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I agree. As a manager in a larger AF lab, standards had to be established to ensure a consistent product and although a quick rinse under tap water doesn't harm the surface properties of a gypsum model, a model left overnight will result in damage to the surface. I personally haven't made SDS since I retired from the military, but I am super careful about the way I handle the materials that I use.
I get the this is the correct best way to do it, but even leaving a model in SDS overnight will 'damage the model'. Because of how chemistry works, polar solutions will etch and deposit at random areas. How about a tech should know not to leave a model in water overnight? I rarely soak a model for more than 5 min.
 
M

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Does this apply to the pre-soak before duplicating a model in hydrocolloid? I have always used hot tap water for 5-10 minutes and completely drying the model before I place it in my flask.
 
JKraver

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Does this apply to the pre-soak before duplicating a model in hydrocolloid? I have always used hot tap water for 5-10 minutes and completely drying the model before I place it in my flask.
Well I have never heard of using hot tap water, I wouldn't do that. The model needs to be saturated so it doesn't pull the hydrocolloid into the model. Do you mean completely drying it as in setting it on the bench for a few hours or just blowing off the excess? SDS which is basically your model stone that has been allowed to separate is just gentler on the model than tap water.
 
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Well I have never heard of using hot tap water, I wouldn't do that. The model needs to be saturated so it doesn't pull the hydrocolloid into the model. Do you mean completely drying it as in setting it on the bench for a few hours or just blowing off the excess? SDS which is basically your model stone that has been allowed to separate is just gentler on the model than tap water.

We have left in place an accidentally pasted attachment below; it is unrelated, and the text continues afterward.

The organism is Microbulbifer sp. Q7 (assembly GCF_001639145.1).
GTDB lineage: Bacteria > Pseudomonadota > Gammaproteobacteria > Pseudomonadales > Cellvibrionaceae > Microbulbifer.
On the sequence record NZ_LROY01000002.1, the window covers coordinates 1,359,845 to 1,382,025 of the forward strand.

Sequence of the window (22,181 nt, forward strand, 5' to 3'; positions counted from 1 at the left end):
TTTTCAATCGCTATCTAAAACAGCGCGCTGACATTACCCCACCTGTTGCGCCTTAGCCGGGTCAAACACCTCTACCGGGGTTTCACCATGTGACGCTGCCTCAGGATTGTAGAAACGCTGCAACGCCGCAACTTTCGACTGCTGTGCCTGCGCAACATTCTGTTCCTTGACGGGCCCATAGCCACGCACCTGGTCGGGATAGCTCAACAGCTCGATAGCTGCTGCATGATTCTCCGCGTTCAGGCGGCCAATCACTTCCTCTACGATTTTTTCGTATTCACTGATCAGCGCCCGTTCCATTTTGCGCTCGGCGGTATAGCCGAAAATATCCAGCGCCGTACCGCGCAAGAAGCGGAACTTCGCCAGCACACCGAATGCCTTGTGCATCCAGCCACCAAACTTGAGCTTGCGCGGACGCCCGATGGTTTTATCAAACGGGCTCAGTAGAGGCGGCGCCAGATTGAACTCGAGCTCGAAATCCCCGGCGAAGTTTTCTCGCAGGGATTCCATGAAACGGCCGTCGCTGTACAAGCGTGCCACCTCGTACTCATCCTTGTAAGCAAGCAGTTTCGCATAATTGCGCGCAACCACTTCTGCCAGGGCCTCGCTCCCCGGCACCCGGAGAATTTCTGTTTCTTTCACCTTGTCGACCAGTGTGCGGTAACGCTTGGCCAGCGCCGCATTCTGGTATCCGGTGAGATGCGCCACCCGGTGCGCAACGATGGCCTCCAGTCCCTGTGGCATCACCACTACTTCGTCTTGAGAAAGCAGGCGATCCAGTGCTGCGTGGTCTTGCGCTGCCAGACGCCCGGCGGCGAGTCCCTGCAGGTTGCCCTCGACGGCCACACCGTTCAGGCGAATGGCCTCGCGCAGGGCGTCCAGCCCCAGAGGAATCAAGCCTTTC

Bego also recommends 100 degree water and I usually blow off the excess then damp a dry towel on the models. I suppose the logic is to get the model closer to the temperature of the hydrocolloid which is about 135 degrees when it comes out of the machine? I have used room temp water, cold water, hot water all having the same results which are usually good, just aiming for more consistency. We have never soaked models in an SDS solution however I'm interested what results that could yield.
 
sidesh0wb0b

sidesh0wb0b

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you've gotta lick it before you stick it







that's what the old ceramists say anyway. weirdos.
 
JKraver

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Bego also recommends 100 degree water and I usually blow off the excess then damp a dry towel on the models. I suppose the logic is to get the model closer to the temperature of the hydrocolloid which is about 135 degrees when it comes out of the machine? I have used room temp water, cold water, hot water all having the same results which are usually good, just aiming for more consistency. We have never soaked models in an SDS solution however I'm interested what results that could yield.
How do you heat your colloid? How many times do you reuse it?

After pouring at 70c or so, I bench set for a minute or two, then I put bottom 1/3 under ice cold water for 10 min, then I fill to the top with ice cold water for 30.
 
M

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How do you heat your colloid? How many times do you reuse it?

After pouring at 70c or so, I bench set for a minute or two, then I put bottom 1/3 under ice cold water for 10 min, then I fill to the top with ice cold water for 30.
Using a Mestra hydrocolloid machine changing out the colloid once a month, pouring at 56c. Air cooled today with no issues just not sure if its really having an impact on the result. Common sense tells me we shouldn't shock that very warm colloid with ice cold water however like I previously stated we have done that for years and years.